When my eldest daughter was three years old, she enjoyed a comfortable morning routine. After breakfast, if she dressed quickly, she was allowed to watch half an episode of “Sesame Street” before heading off to school. Like most three-year-olds, she enjoyed the predictability and sameness of quiet time with Elmo and Grover and Oscar the Grouch. Every morning, she was engrossed, dancing and singing along, blonde ringlets bouncing.
Then, one Monday morning, tragedy struck. Instead of “Sesame Street,” there was a new show on PBS. She was horrified. Tears streaming down her face, she looked up at me and with all earnestness asked, “Ima, why did HaShem have to change the TV schedule?”
The theology of a preschooler is very concrete. God made the world. Something in my world changed. Therefore the creator of the universe must have caused the switch. The end. If she had thought of it, she might even have concocted her own personal prayer.
“HaShem, please use your awesome power to put Sesame Street back on PBS from 8-9AM on weekdays. Blessed are you O Lord, part time network programmer.”
This story is floating through my mind recently, as email, Twitter and Facebook are filled to the brim with requests to say tehillim, psalms, for the three Israeli boys abducted last week. As a religious person, I completely identify with the need to cry out to God when tragedy strikes, and even more so when outcomes are uncertain and precious lives are at stake. There is immense comfort in praying together with Jews all over the world, asking for mercy and doing something, anything, when we feel truly helpless.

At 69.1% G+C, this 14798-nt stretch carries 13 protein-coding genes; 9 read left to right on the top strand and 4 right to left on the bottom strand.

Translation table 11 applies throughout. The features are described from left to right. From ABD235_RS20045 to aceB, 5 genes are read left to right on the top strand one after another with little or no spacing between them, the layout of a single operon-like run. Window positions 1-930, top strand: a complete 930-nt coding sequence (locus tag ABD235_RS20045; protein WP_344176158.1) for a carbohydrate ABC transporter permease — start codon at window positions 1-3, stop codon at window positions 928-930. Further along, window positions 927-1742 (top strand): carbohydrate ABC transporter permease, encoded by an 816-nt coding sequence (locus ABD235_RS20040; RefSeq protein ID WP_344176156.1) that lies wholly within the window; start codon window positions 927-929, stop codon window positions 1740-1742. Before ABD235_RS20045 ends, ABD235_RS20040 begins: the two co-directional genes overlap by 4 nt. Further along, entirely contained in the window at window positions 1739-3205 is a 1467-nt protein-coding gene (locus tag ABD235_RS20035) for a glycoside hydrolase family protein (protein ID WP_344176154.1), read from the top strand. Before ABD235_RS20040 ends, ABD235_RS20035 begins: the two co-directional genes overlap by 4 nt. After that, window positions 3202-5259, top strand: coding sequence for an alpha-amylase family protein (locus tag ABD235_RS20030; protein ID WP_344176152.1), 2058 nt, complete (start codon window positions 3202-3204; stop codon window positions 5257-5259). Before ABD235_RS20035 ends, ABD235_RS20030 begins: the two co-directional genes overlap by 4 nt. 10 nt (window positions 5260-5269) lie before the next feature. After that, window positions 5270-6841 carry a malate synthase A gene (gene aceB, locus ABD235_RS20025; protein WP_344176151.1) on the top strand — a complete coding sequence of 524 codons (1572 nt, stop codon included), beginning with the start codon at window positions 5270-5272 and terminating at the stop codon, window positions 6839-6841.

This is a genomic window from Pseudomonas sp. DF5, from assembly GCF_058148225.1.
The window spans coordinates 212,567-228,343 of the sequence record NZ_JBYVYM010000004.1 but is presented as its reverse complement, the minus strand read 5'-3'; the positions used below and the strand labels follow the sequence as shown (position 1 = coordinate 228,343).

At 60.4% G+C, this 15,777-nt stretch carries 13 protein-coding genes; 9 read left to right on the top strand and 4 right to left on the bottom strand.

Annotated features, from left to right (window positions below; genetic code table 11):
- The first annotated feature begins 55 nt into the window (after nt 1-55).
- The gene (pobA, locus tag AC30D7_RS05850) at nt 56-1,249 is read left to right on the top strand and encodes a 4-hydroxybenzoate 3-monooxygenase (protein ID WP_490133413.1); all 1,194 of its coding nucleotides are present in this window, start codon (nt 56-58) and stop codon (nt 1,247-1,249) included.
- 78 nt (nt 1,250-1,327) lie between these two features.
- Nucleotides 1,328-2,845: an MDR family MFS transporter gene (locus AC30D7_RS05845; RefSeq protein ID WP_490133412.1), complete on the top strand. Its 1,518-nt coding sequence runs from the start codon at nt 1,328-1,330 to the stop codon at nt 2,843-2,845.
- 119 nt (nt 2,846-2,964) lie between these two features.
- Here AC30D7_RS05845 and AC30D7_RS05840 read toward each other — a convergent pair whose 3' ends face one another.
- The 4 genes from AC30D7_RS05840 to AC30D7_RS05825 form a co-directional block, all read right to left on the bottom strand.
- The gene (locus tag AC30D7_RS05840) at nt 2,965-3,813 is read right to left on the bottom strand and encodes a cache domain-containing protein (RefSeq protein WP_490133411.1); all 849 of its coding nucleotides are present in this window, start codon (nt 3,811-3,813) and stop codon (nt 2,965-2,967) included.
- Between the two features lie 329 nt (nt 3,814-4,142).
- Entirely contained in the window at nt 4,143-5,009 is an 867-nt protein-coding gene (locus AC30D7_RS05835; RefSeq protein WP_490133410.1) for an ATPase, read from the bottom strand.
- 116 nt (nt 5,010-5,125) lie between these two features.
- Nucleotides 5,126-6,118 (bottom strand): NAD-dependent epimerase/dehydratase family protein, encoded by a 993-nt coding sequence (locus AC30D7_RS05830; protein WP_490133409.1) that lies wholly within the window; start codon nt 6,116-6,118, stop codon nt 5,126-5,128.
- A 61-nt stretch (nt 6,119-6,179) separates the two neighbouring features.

But the tone of these appeals goes beyond a need to connect in a moment of calamity. There is a subtle, and sometimes not so subtle accusation. Why are you not reposting? Exactly how many tehillim have you recited? Are you certain you’ve said enough? Say these psalms, or else. You will be responsible for whatever happens. Unless of course, something wonderful happens. In which case all glory goes to those Jews who put their heart and soul into non-stop recitations and hashtag sharing.
Years ago, a friend died unexpectedly, leaving behind two young children. At the shiva, I overheard women discussing how she should have had her mezuzahs checked, the implication being that she hastened her own death by virtue of being less than punctilious in her observance of mitzvot. Much like the self-help books that claim that a positive outlook can cure cancer, or that wearing the perfectly modest skirt will make you immune to assault, these attitudes all have one thing in common. They put the onus on the victim to magically prevent tragedy, because God will reward proper behavior, and punish missteps.